Microsoft Could Bring Windows Hello to Android, iPhone

Posted on October 1, 2016 by Paul Thurrott in Android, iOS, Microsoft-Band, Mobile, Windows 10, Windows Phones with 13 Comments

Microsoft Could Bring Windows Hello to Android, iPhone

With Windows 10 version 1607, Microsoft has expanded the Windows Hello authentication technologies to include support for companion devices. That we knew. But those companion devices, surprisingly, will include both Android and iPhone handsets.

The question is whether those solutions will ever be made available to consumers.

News of this interesting development comes via IDG News, which curiously just mentions the iPhone half of the story. But it’s based, of course, on a Ignite 2016 session called Expand Windows Hello Family to companion devices and browser. I was tipped off to this story by reader Bob Berardino. So thanks for that.

“When you think about a user and the kind of devices they carry with them,” Microsoft senior program manager lead Anoosh Saboori said during the session, “they normally have the phone in their pocket, they [might] have some kind of wearable on their arm, some of them might have the security fobs given to them by their company, and many of us carry a badge with us that is used to gain access to different physical locations. We wanted to leverage these devices as a way to knowing the user.”


Obviously, the phone is the best device to use, because more people have this device with them at all times compared to the other device types. It can be used as a PIN or biometric replacement, where the credentials are still stored on the PC. Or it can store the credentials right on the phone, where both the credentials and the second security factor are mobile; in this case, you could sign-in to any PC in your company’s offices. (Other device types, like fitness bands, may only be able to handle the first of those two scenarios, depending on the device.)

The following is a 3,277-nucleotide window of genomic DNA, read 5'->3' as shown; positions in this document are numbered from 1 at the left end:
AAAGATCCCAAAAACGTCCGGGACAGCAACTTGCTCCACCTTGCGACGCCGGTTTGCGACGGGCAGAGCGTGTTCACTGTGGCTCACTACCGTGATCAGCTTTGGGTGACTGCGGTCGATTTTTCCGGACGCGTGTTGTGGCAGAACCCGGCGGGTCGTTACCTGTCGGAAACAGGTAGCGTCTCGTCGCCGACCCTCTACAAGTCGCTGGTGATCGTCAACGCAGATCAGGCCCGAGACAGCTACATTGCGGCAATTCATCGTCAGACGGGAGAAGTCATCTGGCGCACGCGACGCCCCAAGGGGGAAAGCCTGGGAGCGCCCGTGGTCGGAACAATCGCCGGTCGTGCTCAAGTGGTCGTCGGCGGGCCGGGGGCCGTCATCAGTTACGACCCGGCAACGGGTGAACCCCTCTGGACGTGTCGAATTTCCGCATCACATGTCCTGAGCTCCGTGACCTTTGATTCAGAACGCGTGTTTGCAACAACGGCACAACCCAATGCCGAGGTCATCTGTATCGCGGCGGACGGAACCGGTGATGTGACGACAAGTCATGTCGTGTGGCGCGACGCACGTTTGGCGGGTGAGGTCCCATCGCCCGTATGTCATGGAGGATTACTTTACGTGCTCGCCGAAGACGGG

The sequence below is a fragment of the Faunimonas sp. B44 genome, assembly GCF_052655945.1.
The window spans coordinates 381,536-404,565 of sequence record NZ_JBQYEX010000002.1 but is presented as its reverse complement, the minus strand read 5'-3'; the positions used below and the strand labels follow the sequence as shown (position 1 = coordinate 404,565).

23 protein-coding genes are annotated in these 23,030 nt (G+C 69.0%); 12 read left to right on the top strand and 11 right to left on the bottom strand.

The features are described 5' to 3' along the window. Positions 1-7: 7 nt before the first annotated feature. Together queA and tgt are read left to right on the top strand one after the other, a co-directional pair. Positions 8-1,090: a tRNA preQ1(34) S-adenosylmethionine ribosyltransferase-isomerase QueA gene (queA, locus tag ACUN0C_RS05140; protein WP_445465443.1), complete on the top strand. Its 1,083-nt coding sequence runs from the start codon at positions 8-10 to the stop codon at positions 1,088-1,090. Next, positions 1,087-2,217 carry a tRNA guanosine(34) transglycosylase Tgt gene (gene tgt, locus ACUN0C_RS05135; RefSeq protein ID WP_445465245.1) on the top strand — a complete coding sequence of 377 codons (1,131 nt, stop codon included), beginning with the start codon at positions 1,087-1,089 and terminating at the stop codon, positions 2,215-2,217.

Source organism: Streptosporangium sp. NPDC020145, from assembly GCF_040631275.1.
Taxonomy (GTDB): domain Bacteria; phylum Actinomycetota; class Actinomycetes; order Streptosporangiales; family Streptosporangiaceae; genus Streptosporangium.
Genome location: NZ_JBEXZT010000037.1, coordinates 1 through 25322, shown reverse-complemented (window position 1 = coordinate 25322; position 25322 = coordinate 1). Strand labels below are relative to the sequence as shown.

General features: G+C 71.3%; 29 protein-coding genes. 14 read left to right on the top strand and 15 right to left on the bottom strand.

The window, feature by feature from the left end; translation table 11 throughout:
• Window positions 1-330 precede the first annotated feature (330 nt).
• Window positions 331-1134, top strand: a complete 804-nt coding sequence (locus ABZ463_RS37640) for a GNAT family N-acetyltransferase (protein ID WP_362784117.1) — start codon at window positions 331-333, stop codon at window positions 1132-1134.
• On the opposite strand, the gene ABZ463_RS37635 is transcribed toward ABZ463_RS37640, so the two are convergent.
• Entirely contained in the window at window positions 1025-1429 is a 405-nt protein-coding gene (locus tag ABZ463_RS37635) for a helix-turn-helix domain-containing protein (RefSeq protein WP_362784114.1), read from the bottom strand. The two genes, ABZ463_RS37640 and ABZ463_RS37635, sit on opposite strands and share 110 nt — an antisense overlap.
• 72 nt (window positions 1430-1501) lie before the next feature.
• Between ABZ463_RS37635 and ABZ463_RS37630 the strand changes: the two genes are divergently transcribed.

Saboori’s talk focused only on businesses—in fact, he referred to “Windows Hello for business” many times—but there’s no reason that the first of the two scenarios noted above couldn’t work on consumer PCs. In fact, I wouldn’t be surprised if the Microsoft Authenticator app became the conduit for this activity. But during the Q&A, he noted that an RSA demo he did earlier in the talk “was an iPhone solution,” which I suspect is what inspired the IDG story to focus on iPhone.

“There are other solutions coming for iPhone too,” he said, “more than one, but that [the RSA solution] is the closest one to shipping.” IDG should have kept listening, as Saboori later said that Android solutions were coming from partners too. But in both cases, I think he was referring only to business solutions.

Looking to the future, Saboori also noted that Windows Hello would someday be extended so that the PC will automatically lock when the companion device that unlocked it moves too far away from the PC.


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    chrisrut Alpha Member #193 - 3 months ago

    I've been postulating the use of companion devices as the second (and perhaps most important) factor in authentication for a long time. Particularly nice with "prioximity" authentication - just get near a resource and it can recognize you (or not) - and if you meet its requirements - provide  access to the resource. They can also host the working (or master) instance of one's profile.

    It seems obvious to me that eliminating the use of passwords entirely is a desirable goal. Passwords can be hacked, copied, stolen, etc. Thus stealing or otherwise obtaining passwords is far and away the major goal of hackers - get the passwords - own the accounts. Tying access to a physical device - deprecating the value of the passwords - can break the back of these attacks. A real game changer for security.